As for its other health benefits, a July 2017 review in the Annual Review of Nutrition analyzed results from 18 studies and concluded that intermittent fasting may have positive effects on the following biological and physiological systems that influence metabolic regulation and the development of obesity, diabetes, cardiovascular disease and cancer:

  • Circadian biology: Restricting energy intake in the evening hours synchronizes with circadian rhythms and optimal post-meal hormone response. This may lead to improved circadian rhythms and better regulated energy metabolism and body weight.
  • Gut microbiota: Time-restricted feeding may contribute to a healthy diversity of gut microflora, which impacts metabolic health.
  • Lifestyle behaviors: Intermittent fasting may reduce energy intake and improve energy expenditure as well as sleep quality. Eating late at night has been associated with poor sleep quality, which can increase the risk of obesity and chronic illness.

Choosing Your Meal Schedule

The most important thing is to make sure you're getting enough calories and the correct amount of nutrients to support good health. Nutrient deficiencies from not eating enough, or eating only specific foods, can lead to fatigue, shortness of breath, dizziness, pale skin, irregular heartbeat, muscle weakness and more. In addition, it's crucial to make sure you're not getting too many calories, especially those from unhealthy foods. Part of the effectiveness of intermittent fasting may be the emphasis on consuming healthy, whole foods during meals.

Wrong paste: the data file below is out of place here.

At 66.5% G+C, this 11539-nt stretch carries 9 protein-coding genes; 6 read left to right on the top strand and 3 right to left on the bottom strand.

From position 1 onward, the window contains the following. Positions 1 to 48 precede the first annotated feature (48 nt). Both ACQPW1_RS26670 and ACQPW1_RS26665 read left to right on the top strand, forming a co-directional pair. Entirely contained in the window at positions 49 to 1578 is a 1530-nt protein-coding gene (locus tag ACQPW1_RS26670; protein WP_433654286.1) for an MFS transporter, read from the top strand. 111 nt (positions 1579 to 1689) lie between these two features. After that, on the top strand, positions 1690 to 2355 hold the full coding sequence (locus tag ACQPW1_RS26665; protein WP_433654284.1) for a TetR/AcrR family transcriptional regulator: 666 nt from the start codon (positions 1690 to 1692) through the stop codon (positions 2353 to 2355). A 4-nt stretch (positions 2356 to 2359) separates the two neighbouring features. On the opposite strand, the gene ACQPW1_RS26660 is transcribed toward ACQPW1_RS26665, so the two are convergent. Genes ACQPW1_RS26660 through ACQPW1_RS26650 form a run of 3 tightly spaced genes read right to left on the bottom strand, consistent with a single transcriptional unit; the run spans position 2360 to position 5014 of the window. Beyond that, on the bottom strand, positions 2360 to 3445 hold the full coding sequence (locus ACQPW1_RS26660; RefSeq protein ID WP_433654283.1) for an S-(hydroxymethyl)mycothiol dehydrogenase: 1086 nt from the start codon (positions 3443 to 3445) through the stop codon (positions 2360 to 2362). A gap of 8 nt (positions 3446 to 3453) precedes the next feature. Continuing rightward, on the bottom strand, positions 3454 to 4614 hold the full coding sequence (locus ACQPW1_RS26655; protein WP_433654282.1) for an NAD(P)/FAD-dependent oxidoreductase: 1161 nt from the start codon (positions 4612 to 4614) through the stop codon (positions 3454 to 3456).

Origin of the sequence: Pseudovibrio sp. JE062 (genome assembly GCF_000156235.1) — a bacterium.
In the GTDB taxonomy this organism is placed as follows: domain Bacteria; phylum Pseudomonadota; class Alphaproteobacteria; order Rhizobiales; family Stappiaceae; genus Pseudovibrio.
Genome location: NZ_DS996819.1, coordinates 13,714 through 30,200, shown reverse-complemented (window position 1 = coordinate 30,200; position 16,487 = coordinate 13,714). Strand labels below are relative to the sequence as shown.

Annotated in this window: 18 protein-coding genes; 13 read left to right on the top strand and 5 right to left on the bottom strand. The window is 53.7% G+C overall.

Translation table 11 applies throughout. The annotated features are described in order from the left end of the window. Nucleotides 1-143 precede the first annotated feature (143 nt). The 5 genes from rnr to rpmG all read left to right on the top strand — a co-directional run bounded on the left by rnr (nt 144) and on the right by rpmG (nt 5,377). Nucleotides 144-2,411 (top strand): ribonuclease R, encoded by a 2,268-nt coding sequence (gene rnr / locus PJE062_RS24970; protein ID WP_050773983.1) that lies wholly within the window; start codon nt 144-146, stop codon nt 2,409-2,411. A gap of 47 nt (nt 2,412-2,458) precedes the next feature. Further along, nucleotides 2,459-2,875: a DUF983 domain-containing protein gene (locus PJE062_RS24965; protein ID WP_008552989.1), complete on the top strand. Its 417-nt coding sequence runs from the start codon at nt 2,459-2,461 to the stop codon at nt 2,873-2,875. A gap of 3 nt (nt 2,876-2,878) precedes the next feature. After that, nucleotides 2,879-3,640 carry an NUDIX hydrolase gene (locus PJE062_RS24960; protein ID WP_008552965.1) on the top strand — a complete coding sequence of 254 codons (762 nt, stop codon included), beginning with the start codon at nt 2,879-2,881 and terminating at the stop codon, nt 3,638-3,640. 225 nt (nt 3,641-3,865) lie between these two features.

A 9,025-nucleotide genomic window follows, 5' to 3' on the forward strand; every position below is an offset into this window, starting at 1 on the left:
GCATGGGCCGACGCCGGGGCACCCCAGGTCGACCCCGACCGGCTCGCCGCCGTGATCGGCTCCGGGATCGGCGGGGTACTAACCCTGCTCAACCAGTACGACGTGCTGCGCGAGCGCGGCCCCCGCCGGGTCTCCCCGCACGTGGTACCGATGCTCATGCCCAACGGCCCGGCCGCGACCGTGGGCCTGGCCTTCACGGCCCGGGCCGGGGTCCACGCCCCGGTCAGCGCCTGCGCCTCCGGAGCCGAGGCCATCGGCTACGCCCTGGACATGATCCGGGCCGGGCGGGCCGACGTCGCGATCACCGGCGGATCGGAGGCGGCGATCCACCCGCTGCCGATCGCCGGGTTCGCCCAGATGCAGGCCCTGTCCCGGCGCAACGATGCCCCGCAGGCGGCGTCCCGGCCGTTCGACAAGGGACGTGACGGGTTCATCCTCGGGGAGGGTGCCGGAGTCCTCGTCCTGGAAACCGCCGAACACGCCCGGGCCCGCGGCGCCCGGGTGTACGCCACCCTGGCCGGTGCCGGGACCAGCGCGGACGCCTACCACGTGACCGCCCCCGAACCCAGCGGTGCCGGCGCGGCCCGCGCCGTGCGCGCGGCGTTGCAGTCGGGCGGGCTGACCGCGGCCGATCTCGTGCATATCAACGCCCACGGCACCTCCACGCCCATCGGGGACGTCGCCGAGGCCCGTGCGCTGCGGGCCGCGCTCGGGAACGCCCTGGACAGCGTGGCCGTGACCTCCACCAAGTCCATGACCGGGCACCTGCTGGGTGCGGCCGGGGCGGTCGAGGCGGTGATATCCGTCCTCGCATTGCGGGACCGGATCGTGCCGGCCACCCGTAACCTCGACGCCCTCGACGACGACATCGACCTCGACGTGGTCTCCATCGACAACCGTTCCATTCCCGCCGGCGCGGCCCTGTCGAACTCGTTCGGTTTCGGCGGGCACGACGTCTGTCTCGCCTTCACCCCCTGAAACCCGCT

As long as you are eating a healthy diet, how long to wait between meals might be more of a personal preference and a decision based on how you feel when you go too long without eating. Some people are more sensitive to skipping meals than others; for those individuals, eating regular meals — and potentially more frequent, smaller meals — may be the best choice.